The impact of COVID-19 on the esports organization ESL Gaming GmbH
Interview with Ralf Reichert, CEO of ESL Gaming, about the development of esports, the Louvre Agreement and effects of COVID-19.
This interview provides insights into the changes that the COVID-19 pandemic has brought to esports organisations. ESL is well positioned to shed light on this topic from the perspective of a league operator. We interviewed Ralf Reichert, CEO of the Electronic Sports League (ESL), one of the most important league and tournament organizers in esports. In the past, he also founded the world-famous clan "SK Gaming" with his brothers and friends, worked as their manager during his master studies of economics, and is founder of the Turtle Entertainment GmbH.
Mr. Reichert, how do you evaluate the overall development of esports in Europe with respect to monetisation, popularity growth and public recognition in 2019?
Last year was a worthy successor to 2018 in that many non-endemic sponsors entered the market and viewership recognition was good. In the media, we achieved our first real successes in linear television. I would particularly like to highlight Germany, where Sport 1 and ProSieben have given esports a prominent position in their programming. Altogether, we broke several viewership records.
From a political perspective, there is still a need for improvement. Unfortunately, we did not make the progress we had hoped for in 2019. Recognition from institutions is incredibly important for the development of esports. This is not about profit or non-profit, but about whether it is worthwhile for the sports club around the corner to create an exciting esports offering for members of the public interested in participating. Esports and gaming are part of the culture and, like traditional sports, depend on the existence of a suitable infrastructure to reach and involve people. Traditional sports receive institutional support in building this infrastructure, gaming and esports do not have this yet.
How do you assess the trend toward more franchise concepts in the leagues, especially since ESL itself announced a step in this direction this year with the so-called "Louvre Agreement"?
At this point it gets philosophical as this question would be answered differently from the perspective of the various stakeholders. For example, the franchise or partnership concept can certainly be an enormous advantage for participating teams as they do not have to constantly re-qualify and therefore have financial security. I would say that participation in a franchise model is the desired outcome for them. The player community is probably split. It depends on which side of the system you are on. The established players have financial security and a stage to present themselves on, while for new talents the franchise mode makes it harder to reach the top. So, for the latter group an open ecosystem would be better. Publishers have diverse views because for them it is also largely a question of attitude. Commercially they can go either way, so overall there is no clear preference.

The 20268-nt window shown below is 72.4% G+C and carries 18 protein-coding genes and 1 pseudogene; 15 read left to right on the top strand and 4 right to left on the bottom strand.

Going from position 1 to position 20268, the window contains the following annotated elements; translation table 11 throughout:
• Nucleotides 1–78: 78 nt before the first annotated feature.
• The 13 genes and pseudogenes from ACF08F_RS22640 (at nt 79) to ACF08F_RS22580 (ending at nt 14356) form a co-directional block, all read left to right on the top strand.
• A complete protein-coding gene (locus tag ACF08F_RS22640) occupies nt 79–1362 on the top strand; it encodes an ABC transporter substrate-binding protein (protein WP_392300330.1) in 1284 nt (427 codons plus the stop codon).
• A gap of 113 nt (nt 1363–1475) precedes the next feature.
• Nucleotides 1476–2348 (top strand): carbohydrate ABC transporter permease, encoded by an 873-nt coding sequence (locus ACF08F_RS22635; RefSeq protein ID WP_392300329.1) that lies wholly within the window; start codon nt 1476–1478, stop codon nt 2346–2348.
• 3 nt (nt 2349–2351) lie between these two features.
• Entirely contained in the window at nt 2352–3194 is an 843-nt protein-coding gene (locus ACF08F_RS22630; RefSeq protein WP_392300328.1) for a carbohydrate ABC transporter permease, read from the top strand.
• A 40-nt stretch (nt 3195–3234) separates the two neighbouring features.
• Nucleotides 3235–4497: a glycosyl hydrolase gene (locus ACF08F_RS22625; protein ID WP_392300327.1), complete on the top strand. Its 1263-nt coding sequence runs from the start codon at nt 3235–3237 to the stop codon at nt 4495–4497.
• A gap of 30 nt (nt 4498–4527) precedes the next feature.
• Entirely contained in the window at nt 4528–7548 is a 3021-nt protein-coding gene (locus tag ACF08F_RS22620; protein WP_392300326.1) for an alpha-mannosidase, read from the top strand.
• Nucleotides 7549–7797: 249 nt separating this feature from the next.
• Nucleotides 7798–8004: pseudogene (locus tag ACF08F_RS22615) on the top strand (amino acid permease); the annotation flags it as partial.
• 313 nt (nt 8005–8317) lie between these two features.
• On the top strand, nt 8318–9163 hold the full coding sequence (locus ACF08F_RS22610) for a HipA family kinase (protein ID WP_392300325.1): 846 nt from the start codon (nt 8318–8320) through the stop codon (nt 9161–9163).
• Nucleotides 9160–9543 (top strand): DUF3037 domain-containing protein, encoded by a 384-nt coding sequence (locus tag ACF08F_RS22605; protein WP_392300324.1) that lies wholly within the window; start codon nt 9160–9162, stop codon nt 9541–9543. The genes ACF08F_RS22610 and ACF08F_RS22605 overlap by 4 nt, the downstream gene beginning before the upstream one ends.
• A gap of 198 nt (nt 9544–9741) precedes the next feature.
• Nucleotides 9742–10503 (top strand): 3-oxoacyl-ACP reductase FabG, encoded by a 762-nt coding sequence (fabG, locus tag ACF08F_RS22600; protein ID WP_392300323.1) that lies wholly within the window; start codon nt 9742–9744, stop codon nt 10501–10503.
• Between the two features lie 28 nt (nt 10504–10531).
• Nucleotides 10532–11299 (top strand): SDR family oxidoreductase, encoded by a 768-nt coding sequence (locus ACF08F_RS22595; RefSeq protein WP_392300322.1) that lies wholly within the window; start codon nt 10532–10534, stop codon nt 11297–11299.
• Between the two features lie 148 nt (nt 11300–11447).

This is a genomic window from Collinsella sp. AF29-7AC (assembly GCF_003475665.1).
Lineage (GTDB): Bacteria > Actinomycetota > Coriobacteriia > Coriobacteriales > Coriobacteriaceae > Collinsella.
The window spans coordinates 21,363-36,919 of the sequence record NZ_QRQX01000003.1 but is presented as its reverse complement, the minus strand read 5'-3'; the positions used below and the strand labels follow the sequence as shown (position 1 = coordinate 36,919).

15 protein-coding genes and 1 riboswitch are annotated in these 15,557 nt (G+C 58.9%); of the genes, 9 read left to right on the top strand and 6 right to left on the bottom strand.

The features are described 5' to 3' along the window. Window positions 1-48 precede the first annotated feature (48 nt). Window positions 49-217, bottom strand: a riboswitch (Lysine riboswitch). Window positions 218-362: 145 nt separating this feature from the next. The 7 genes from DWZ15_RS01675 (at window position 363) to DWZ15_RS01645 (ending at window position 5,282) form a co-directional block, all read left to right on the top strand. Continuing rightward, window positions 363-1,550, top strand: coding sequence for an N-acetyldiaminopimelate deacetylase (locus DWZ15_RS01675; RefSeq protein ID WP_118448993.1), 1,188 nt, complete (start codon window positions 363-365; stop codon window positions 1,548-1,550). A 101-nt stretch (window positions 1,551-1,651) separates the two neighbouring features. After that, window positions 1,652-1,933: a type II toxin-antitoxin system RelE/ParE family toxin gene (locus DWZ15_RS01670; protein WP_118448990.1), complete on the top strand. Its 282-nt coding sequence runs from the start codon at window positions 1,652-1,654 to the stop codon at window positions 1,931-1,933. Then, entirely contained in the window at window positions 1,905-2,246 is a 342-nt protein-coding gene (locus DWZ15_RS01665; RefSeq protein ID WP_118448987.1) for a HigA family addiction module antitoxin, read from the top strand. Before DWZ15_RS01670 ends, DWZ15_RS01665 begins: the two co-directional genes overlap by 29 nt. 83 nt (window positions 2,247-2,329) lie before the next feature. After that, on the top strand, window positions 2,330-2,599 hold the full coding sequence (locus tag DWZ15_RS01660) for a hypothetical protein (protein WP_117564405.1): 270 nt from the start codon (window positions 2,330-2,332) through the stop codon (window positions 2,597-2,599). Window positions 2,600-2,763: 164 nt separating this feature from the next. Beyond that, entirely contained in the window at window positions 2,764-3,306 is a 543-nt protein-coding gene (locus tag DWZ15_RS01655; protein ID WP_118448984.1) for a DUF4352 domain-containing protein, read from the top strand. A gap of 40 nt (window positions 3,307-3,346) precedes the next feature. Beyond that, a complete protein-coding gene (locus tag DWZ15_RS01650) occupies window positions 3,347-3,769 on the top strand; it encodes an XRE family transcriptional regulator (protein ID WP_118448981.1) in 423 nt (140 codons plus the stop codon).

We at ESL believe in open competition and are not fans of closed systems without relegation, which I think is the opinion of many in the esports ecosystem. But as a company, we must also pursue business objectives as we have the responsibility to provide teams and players with a platform where they can earn money. With the Louvre Agreement, we have created a structure that offers this perspective to those teams with a fixed starting right, but in which there is still a chance for any team to qualify in a meaningful way.
The teams must meet high standards. They can fall out of the system if they do not perform over a certain period and there is a great degree of peer pressure. Originally, we planned 10 permanent slots for the competition. Currently there are 13. However, this number is not fixed, teams may well enter or leave. We expect that the number of fixed teams will settle around 50% of the total available starting places in the long term.
Everything in esports is an experiment and we have decided to go down the road with a hybrid model. So far, this decision has proven to be the right one and we have had good experiences with the Louvre Agreement even in times of COVID-19.
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In your opinion, what other trends and drivers need to be addressed by an esports organization regarding sustainable competitiveness?
I think a crucial factor for esports organizations will be the extent to which they can foster fan engagement. Today we are much closer to the fans than before thanks to digital technologies. It is a lot easier to engage with them directly, which leads to a very immediate feedback culture. Therefore, you must be extremely honest and authentic in what you present and how you present it. It can be an advantage that the industry is not yet fully structured, because there are no limits to thinking. Everything is innovation driven. League structures can be changed from one year to the next one. It is not so much about building a strong brand as it is about creating real relationships with your supporters.